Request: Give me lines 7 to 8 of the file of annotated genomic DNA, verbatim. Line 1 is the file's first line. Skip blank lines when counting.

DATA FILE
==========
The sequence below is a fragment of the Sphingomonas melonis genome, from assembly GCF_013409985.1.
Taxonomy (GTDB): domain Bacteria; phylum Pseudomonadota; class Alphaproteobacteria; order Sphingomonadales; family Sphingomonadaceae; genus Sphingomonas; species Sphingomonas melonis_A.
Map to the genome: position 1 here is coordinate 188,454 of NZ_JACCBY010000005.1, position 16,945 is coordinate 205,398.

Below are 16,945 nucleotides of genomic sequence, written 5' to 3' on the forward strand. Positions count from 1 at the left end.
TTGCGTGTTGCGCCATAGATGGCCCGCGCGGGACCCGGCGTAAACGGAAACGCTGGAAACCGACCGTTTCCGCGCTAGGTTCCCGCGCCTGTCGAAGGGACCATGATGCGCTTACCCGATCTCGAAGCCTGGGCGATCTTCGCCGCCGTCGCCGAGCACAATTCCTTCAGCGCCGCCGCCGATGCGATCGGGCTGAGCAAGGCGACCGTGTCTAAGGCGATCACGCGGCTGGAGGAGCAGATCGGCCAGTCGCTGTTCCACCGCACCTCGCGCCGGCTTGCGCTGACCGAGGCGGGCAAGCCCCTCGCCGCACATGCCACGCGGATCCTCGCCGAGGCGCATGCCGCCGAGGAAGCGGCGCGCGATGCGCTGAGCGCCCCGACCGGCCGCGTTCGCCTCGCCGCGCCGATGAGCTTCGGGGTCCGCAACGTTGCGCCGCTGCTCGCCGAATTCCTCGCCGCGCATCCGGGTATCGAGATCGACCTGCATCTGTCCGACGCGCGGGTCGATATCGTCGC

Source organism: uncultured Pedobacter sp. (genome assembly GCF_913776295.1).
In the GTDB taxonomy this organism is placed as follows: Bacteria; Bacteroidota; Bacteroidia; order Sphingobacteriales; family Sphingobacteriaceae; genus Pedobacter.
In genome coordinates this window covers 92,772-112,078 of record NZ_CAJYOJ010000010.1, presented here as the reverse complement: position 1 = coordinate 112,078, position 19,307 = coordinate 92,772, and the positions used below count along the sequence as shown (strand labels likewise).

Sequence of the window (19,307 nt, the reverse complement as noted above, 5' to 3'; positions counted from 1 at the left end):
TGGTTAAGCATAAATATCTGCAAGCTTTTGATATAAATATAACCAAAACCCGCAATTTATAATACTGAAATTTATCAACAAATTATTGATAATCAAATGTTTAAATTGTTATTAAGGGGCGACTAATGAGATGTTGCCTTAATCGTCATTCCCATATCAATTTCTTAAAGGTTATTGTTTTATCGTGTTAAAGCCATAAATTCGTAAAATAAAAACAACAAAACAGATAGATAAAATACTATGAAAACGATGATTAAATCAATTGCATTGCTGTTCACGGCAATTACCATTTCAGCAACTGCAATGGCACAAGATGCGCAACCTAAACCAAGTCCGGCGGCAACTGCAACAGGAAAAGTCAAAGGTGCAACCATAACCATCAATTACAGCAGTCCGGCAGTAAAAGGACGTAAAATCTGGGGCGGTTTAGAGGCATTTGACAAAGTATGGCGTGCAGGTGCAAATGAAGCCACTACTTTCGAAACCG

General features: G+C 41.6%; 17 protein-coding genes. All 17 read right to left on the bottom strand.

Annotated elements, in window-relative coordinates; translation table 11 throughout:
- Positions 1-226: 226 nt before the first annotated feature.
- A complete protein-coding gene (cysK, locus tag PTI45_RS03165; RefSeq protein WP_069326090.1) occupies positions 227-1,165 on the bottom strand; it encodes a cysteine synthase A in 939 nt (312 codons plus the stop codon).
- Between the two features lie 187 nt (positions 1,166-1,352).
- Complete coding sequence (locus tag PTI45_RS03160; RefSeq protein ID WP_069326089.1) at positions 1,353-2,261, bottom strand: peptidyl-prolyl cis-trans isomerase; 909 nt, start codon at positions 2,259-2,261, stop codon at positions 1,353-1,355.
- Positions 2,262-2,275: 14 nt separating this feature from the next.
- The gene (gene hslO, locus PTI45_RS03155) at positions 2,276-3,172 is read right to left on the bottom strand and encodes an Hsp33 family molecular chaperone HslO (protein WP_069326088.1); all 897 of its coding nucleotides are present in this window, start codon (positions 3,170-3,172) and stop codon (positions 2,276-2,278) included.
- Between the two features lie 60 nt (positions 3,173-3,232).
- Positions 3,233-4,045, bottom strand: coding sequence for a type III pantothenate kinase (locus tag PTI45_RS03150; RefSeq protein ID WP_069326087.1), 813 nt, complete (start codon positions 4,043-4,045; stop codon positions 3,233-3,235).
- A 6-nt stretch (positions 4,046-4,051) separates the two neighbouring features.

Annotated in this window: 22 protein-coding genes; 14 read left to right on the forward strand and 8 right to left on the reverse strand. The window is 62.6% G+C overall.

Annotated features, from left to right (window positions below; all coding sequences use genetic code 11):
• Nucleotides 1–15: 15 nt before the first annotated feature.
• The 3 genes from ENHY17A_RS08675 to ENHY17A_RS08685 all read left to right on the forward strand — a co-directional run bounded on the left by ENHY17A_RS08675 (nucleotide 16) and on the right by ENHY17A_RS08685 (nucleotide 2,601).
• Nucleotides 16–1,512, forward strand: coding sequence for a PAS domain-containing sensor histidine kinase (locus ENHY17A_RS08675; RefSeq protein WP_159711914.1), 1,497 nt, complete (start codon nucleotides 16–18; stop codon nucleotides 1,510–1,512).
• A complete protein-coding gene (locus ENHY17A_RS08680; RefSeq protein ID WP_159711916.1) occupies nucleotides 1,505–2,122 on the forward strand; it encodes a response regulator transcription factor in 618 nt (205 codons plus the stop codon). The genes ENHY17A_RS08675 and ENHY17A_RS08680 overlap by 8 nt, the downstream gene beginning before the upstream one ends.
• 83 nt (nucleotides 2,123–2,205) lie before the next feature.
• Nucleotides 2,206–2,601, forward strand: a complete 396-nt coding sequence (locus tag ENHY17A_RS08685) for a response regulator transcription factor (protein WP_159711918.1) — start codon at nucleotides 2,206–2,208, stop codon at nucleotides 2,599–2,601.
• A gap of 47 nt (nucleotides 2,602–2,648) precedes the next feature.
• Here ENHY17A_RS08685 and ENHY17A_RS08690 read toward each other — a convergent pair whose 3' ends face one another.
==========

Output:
In the GTDB taxonomy this organism is placed as follows: Bacteria; Bacteroidota; Bacteroidia; order Sphingobacteriales; family Sphingobacteriaceae; genus Pedobacter.
In genome coordinates this window covers 92,772-112,078 of record NZ_CAJYOJ010000010.1, presented here as the reverse complement: position 1 = coordinate 112,078, position 19,307 = coordinate 92,772, and the positions used below count along the sequence as shown (strand labels likewise).